Endocarditis, also called infective endocarditis (IE), is an inflammation of the inner lining of the heart. The most common type, bacterial endocarditis, occurs when germs enter your heart. These germs come through your bloodstream from another part of your body, often your mouth. Bacterial endocarditis can damage your heart valves. If untreated, it can be life-threatening. It is rare in healthy hearts.
Risk factors include having
- An abnormal or damaged heart valve
- An artificial heart valve
- Congenital heart defects
The signs and symptoms of IE can vary from person to person. They also can vary over time in the same person. Symptoms you might notice include fever, shortness of breath, fluid buildup in your arms or legs, tiny red spots on your skin, and weight loss. Your doctor will diagnose IE based on your risk factors, medical history, signs and symptoms, and lab and heart tests.
Early treatment can help you avoid complications. Treatment usually involves high-dose antibiotics. If your heart valve is damaged, you may need surgery.
If you're at risk for IE, brush and floss your teeth regularly, and have regular dental checkups. Germs from a gum infection can enter your bloodstream. If you are at high risk, your doctor might prescribe antibiotics before dental work and certain types of surgery.
NIH: National Heart, Lung, and Blood Institute
- Culture-negative endocarditis (Medical Encyclopedia)
- Endocarditis (Medical Encyclopedia)
- Endocarditis - children (Medical Encyclopedia)
[Learn More in MedlinePlus]
Syphilis is a sexually transmitted disease caused by bacteria. It infects the genital area, lips, mouth, or anus of both men and women. You usually get syphilis from sexual contact with someone who has it. It can also pass from mother to baby during pregnancy.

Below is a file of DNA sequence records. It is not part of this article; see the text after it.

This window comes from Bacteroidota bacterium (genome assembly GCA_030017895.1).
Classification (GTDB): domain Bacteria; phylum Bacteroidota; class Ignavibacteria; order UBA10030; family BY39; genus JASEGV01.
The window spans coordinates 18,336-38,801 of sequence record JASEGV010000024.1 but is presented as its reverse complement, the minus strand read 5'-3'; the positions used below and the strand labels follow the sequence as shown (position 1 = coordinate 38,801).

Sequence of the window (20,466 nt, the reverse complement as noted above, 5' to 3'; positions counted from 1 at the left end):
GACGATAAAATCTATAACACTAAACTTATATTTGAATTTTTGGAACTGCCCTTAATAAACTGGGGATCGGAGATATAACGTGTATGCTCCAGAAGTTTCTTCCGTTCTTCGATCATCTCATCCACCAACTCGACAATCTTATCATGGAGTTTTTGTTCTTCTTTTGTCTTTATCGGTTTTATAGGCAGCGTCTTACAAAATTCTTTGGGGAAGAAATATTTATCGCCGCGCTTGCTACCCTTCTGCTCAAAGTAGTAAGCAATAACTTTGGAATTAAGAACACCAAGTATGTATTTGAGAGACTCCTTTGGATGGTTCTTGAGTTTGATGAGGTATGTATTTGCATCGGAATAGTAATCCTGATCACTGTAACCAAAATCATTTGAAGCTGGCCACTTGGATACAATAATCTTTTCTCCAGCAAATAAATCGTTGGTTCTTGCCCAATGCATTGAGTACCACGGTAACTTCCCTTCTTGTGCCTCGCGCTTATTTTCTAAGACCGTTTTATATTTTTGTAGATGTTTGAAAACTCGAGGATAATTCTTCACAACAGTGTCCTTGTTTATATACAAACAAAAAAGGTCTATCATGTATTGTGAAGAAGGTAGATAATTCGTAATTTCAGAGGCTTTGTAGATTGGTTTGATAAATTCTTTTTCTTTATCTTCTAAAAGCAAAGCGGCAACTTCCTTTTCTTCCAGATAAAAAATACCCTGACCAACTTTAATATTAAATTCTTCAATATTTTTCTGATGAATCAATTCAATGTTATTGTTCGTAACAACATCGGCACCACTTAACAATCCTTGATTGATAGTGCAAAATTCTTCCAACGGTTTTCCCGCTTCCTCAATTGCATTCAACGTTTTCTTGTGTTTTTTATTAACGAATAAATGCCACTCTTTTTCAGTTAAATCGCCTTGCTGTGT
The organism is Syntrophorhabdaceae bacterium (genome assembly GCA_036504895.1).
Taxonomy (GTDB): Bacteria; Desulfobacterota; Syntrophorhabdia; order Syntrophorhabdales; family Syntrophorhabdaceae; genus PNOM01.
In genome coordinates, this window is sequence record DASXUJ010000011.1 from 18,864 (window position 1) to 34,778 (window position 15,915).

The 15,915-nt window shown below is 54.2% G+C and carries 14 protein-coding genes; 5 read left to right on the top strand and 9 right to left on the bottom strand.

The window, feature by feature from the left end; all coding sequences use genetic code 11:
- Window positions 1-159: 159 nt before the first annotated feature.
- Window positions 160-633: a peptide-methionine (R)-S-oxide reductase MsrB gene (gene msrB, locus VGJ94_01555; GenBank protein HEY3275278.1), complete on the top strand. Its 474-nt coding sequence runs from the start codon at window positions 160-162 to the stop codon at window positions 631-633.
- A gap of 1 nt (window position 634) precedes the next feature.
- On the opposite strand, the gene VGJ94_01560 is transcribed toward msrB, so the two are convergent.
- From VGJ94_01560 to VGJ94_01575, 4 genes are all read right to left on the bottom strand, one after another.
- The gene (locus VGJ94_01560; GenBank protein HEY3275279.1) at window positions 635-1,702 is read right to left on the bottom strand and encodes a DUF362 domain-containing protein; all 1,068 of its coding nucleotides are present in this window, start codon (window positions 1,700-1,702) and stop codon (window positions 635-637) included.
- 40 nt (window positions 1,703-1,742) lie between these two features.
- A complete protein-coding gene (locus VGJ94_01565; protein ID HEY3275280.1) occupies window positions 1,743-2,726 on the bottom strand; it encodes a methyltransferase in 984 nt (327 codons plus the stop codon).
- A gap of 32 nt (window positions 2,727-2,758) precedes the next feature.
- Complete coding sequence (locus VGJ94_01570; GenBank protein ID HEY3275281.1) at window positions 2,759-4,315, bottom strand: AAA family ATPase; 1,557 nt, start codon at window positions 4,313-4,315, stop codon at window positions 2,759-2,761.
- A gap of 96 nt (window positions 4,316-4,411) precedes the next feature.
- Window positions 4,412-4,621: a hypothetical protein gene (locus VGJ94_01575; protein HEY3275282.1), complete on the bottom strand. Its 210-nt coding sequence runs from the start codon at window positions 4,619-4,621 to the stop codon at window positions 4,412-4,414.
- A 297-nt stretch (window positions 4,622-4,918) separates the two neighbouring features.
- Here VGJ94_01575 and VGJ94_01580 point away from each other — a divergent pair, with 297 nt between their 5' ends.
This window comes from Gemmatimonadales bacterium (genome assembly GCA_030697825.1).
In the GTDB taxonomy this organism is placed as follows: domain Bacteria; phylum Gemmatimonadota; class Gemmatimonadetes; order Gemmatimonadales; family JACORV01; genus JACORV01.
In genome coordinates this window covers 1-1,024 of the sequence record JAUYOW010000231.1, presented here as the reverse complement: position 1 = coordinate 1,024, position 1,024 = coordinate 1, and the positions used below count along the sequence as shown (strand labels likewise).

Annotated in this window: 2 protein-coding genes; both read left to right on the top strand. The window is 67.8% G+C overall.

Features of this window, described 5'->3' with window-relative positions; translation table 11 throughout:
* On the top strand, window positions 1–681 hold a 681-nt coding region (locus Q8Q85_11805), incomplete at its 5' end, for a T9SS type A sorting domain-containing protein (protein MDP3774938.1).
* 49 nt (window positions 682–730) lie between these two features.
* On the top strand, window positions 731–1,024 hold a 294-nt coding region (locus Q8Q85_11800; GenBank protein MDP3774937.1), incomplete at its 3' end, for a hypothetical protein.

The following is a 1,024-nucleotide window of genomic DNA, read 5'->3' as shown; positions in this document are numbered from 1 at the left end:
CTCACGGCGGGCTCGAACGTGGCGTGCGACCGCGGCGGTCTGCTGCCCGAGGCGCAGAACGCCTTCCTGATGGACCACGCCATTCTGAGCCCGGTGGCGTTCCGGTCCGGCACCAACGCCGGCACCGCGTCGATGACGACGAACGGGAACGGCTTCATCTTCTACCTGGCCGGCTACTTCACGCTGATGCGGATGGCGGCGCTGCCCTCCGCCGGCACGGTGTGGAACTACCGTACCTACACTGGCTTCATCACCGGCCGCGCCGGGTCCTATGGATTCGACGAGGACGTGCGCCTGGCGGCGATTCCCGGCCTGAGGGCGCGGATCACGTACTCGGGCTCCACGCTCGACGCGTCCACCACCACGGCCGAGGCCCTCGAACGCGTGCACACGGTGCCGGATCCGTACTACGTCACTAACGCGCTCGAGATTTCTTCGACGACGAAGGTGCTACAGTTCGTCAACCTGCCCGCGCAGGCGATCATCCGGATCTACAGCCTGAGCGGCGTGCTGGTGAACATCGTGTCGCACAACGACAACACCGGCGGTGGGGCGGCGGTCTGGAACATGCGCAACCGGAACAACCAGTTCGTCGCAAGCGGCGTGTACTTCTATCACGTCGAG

The early stage of syphilis usually causes a single, small, painless sore. Sometimes it causes swelling in nearby lymph nodes. If you do not treat it, syphilis usually causes a non-itchy skin rash, often on your hands and feet. Many people do not notice symptoms for years. Symptoms can go away and come back.
The sores caused by syphilis make it easier to get or give someone HIV during sex. If you are pregnant, syphilis can cause complications, or you could lose your baby. In rare cases, syphilis causes serious health problems and even death.
Syphilis is easy to cure with antibiotics if you catch it early. Correct usage of latex condoms greatly reduces, but does not completely eliminate, the risk of catching or spreading syphilis. The most reliable way to avoid infection is to not have anal, vaginal, or oral sex.
Centers for Disease Control and Prevention
- Condom Fact Sheet in Brief (Centers for Disease Control and Prevention)
- Congenital syphilis (Medical Encyclopedia)
- CSF-VDRL test (Medical Encyclopedia)
- FTA-ABS test (Medical Encyclopedia)
- Neurosyphilis (Medical Encyclopedia)
- RPR test (Medical Encyclopedia)
- Syphilis (Centers for Disease Control and Prevention)
- Syphilis - primary (Medical Encyclopedia)
- Syphilis and MSM (Men Who Have Sex with Men) (Centers for Disease Control and Prevention)
- VDRL test (Medical Encyclopedia)
[Learn More in MedlinePlus]